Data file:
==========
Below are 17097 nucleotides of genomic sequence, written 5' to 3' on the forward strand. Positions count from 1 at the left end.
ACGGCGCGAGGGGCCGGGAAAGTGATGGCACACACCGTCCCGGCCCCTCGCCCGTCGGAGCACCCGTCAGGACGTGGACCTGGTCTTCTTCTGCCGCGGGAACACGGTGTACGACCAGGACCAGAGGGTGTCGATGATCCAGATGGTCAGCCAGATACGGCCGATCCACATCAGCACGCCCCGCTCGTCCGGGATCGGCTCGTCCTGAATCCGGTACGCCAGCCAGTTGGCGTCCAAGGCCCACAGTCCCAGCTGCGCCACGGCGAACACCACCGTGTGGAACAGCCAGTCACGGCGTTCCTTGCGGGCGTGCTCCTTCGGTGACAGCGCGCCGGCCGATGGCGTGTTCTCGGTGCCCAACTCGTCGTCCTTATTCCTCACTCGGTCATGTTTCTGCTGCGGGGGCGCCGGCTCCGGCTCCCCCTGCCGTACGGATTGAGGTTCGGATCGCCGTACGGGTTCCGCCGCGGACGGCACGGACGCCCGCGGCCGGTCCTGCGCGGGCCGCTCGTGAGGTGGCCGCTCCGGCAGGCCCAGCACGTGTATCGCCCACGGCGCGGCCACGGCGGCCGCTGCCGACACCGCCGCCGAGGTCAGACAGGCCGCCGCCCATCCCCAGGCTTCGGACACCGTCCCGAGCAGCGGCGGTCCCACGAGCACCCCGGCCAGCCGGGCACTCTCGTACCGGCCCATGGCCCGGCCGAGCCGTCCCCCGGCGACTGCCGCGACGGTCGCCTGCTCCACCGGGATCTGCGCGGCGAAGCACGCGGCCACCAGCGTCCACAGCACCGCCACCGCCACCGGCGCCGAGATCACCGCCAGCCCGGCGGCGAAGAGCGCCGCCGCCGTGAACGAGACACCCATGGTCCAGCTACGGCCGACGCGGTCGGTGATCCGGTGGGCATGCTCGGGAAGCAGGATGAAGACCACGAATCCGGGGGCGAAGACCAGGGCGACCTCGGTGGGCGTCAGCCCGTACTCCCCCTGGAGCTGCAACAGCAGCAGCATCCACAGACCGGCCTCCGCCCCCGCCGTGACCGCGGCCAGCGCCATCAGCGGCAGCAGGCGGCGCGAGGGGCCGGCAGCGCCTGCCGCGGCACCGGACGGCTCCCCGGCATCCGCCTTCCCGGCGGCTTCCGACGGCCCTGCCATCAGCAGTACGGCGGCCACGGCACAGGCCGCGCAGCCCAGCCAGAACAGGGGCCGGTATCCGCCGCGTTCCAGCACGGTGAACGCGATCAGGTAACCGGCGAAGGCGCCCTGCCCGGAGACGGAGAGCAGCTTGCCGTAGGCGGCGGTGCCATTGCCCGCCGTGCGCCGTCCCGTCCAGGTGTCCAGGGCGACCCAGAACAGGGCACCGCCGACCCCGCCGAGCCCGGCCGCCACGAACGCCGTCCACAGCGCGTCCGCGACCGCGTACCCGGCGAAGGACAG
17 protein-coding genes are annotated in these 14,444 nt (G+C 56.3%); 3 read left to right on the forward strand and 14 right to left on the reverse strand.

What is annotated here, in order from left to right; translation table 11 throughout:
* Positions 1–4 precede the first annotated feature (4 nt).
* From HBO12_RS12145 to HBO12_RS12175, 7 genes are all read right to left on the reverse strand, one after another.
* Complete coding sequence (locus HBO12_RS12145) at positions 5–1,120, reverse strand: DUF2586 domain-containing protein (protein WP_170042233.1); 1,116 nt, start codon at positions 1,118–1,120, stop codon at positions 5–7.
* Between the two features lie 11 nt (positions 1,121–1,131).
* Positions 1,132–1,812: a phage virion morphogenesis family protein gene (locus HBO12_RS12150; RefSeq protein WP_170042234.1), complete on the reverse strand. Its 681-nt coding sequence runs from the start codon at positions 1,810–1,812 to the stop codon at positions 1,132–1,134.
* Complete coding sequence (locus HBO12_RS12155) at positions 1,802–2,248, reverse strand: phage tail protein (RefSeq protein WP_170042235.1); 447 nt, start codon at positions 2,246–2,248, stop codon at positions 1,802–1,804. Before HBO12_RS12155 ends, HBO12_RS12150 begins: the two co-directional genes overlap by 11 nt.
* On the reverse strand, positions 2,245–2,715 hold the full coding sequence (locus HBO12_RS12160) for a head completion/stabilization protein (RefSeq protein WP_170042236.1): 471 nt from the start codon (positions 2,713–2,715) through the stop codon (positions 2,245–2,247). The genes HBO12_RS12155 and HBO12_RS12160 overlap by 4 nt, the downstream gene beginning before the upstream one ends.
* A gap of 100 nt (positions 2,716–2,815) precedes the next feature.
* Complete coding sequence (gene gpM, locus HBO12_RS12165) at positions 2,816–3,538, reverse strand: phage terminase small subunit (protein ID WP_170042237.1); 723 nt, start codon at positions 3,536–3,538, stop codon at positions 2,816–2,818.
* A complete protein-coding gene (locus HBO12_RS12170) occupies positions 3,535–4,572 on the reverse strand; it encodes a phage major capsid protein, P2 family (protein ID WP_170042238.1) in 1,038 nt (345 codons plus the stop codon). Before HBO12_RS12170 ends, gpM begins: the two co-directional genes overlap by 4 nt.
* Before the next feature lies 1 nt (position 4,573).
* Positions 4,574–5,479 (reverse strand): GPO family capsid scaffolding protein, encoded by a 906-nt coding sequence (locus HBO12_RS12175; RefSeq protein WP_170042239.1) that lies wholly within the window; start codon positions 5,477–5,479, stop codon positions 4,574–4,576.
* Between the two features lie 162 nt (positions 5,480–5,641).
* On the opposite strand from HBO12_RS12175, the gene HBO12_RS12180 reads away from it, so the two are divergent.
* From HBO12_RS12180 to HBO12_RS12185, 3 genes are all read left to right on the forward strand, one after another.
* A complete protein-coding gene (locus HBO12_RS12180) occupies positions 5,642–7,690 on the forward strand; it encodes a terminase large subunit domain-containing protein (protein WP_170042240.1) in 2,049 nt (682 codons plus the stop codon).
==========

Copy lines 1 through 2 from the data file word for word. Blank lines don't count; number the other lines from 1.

Below are 17097 nucleotides of genomic sequence, written 5' to 3' on the forward strand. Positions count from 1 at the left end.
ACGGCGCGAGGGGCCGGGAAAGTGATGGCACACACCGTCCCGGCCCCTCGCCCGTCGGAGCACCCGTCAGGACGTGGACCTGGTCTTCTTCTGCCGCGGGAACACGGTGTACGACCAGGACCAGAGGGTGTCGATGATCCAGATGGTCAGCCAGATACGGCCGATCCACATCAGCACGCCCCGCTCGTCCGGGATCGGCTCGTCCTGAATCCGGTACGCCAGCCAGTTGGCGTCCAAGGCCCACAGTCCCAGCTGCGCCACGGCGAACACCACCGTGTGGAACAGCCAGTCACGGCGTTCCTTGCGGGCGTGCTCCTTCGGTGACAGCGCGCCGGCCGATGGCGTGTTCTCGGTGCCCAACTCGTCGTCCTTATTCCTCACTCGGTCATGTTTCTGCTGCGGGGGCGCCGGCTCCGGCTCCCCCTGCCGTACGGATTGAGGTTCGGATCGCCGTACGGGTTCCGCCGCGGACGGCACGGACGCCCGCGGCCGGTCCTGCGCGGGCCGCTCGTGAGGTGGCCGCTCCGGCAGGCCCAGCACGTGTATCGCCCACGGCGCGGCCACGGCGGCCGCTGCCGACACCGCCGCCGAGGTCAGACAGGCCGCCGCCCATCCCCAGGCTTCGGACACCGTCCCGAGCAGCGGCGGTCCCACGAGCACCCCGGCCAGCCGGGCACTCTCGTACCGGCCCATGGCCCGGCCGAGCCGTCCCCCGGCGACTGCCGCGACGGTCGCCTGCTCCACCGGGATCTGCGCGGCGAAGCACGCGGCCACCAGCGTCCACAGCACCGCCACCGCCACCGGCGCCGAGATCACCGCCAGCCCGGCGGCGAAGAGCGCCGCCGCCGTGAACGAGACACCCATGGTCCAGCTACGGCCGACGCGGTCGGTGATCCGGTGGGCATGCTCGGGAAGCAGGATGAAGACCACGAATCCGGGGGCGAAGACCAGGGCGACCTCGGTGGGCGTCAGCCCGTACTCCCCCTGGAGCTGCAACAGCAGCAGCATCCACAGACCGGCCTCCGCCCCCGCCGTGACCGCGGCCAGCGCCATCAGCGGCAGCAGGCGGCGCGAGGGGCCGGCAGCGCCTGCCGCGGCACCGGACGGCTCCCCGGCATCCGCCTTCCCGGCGGCTTCCGACGGCCCTGCCATCAGCAGTACGGCGGCCACGGCACAGGCCGCGCAGCCCAGCCAGAACAGGGGCCGGTATCCGCCGCGTTCCAGCACGGTGAACGCGATCAGGTAACCGGCGAAGGCGCCCTGCCCGGAGACGGAGAGCAGCTTGCCGTAGGCGGCGGTGCCATTGCCCGCCGTGCGCCGTCCCGTCCAGGTGTCCAGGGCGACCCAGAACAGGGCACCGCCGACCCCGCCGAGCCCGGCCGCCACGAACGCCGTCCACAGCGCGTCCGCGACCGCGTACCCGGCGAAGGACAG